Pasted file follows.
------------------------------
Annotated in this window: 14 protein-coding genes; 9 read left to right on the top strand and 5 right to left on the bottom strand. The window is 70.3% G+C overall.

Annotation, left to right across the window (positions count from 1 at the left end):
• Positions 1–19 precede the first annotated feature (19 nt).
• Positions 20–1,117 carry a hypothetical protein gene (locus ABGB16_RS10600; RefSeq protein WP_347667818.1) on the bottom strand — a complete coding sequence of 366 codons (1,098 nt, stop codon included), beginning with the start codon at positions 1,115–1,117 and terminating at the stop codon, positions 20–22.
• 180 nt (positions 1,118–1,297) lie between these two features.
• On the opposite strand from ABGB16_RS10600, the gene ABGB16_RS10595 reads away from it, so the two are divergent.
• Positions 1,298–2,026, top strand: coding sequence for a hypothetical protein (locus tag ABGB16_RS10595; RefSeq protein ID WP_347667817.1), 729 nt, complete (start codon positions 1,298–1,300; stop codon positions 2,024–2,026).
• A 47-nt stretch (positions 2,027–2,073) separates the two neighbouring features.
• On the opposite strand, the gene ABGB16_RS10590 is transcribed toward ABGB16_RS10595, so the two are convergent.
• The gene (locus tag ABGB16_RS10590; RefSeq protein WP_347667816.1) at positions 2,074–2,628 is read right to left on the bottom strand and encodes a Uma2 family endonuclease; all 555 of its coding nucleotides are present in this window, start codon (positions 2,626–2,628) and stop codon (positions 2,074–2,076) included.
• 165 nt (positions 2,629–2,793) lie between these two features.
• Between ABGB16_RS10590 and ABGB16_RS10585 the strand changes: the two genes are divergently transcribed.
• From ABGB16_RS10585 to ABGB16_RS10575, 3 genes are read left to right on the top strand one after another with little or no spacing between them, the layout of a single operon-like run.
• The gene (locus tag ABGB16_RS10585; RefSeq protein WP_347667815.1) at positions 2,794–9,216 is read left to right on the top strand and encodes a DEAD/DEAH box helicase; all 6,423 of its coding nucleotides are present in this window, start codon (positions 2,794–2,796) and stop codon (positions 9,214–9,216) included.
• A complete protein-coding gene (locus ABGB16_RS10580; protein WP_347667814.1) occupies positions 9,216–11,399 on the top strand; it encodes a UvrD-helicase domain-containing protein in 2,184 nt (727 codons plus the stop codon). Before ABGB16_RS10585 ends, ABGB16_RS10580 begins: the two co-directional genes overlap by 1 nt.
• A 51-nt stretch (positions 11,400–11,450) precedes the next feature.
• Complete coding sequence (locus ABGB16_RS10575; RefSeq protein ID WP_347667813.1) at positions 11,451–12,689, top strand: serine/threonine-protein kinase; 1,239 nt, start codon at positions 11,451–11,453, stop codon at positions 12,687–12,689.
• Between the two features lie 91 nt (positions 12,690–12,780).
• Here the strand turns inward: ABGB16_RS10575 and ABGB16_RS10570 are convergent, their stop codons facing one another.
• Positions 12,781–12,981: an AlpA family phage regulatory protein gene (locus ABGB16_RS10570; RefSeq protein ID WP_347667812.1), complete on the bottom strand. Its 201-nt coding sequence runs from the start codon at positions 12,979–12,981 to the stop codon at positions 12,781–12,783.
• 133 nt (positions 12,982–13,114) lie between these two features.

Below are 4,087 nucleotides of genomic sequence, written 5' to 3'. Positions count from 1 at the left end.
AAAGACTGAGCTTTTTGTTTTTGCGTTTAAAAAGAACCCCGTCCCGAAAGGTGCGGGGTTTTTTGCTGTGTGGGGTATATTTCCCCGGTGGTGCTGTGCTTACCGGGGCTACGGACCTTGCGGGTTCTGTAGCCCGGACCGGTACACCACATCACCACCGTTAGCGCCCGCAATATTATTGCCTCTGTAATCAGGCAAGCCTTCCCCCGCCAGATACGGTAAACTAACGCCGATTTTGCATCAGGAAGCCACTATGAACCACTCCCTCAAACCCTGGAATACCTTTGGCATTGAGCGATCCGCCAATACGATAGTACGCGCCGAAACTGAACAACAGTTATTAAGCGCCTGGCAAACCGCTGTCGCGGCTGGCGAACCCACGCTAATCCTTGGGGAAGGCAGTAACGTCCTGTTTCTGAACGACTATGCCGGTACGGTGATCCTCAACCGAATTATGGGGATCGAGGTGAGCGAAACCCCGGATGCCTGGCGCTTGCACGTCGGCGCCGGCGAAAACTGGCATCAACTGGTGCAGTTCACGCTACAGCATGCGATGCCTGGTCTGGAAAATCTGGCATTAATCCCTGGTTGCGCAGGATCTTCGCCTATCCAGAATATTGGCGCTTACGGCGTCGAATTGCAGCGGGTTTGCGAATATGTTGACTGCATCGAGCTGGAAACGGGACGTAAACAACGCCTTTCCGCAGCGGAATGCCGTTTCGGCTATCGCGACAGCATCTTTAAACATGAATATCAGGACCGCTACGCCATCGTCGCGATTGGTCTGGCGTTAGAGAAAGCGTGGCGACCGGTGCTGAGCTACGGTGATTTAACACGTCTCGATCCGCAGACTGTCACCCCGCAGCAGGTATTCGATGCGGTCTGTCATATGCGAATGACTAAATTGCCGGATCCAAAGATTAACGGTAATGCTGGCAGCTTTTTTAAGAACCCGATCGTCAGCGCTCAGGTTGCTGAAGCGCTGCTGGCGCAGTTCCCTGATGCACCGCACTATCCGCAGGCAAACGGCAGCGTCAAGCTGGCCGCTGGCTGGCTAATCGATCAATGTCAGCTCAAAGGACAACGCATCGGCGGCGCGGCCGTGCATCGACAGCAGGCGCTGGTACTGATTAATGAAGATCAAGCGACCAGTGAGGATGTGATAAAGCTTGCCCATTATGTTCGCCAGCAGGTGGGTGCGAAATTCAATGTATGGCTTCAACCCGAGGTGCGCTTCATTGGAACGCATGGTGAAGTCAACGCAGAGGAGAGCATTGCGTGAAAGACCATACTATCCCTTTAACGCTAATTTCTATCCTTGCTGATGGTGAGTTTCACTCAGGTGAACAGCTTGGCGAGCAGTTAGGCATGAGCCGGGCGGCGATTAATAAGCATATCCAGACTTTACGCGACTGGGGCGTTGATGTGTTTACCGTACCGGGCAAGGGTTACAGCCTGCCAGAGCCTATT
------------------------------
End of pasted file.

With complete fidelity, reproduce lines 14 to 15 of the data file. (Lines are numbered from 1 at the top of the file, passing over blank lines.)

• The gene (locus tag ABGB16_RS10585; RefSeq protein WP_347667815.1) at positions 2,794–9,216 is read left to right on the top strand and encodes a DEAD/DEAH box helicase; all 6,423 of its coding nucleotides are present in this window, start codon (positions 2,794–2,796) and stop codon (positions 9,214–9,216) included.
• A complete protein-coding gene (locus ABGB16_RS10580; protein WP_347667814.1) occupies positions 9,216–11,399 on the top strand; it encodes a UvrD-helicase domain-containing protein in 2,184 nt (727 codons plus the stop codon). Before ABGB16_RS10585 ends, ABGB16_RS10580 begins: the two co-directional genes overlap by 1 nt.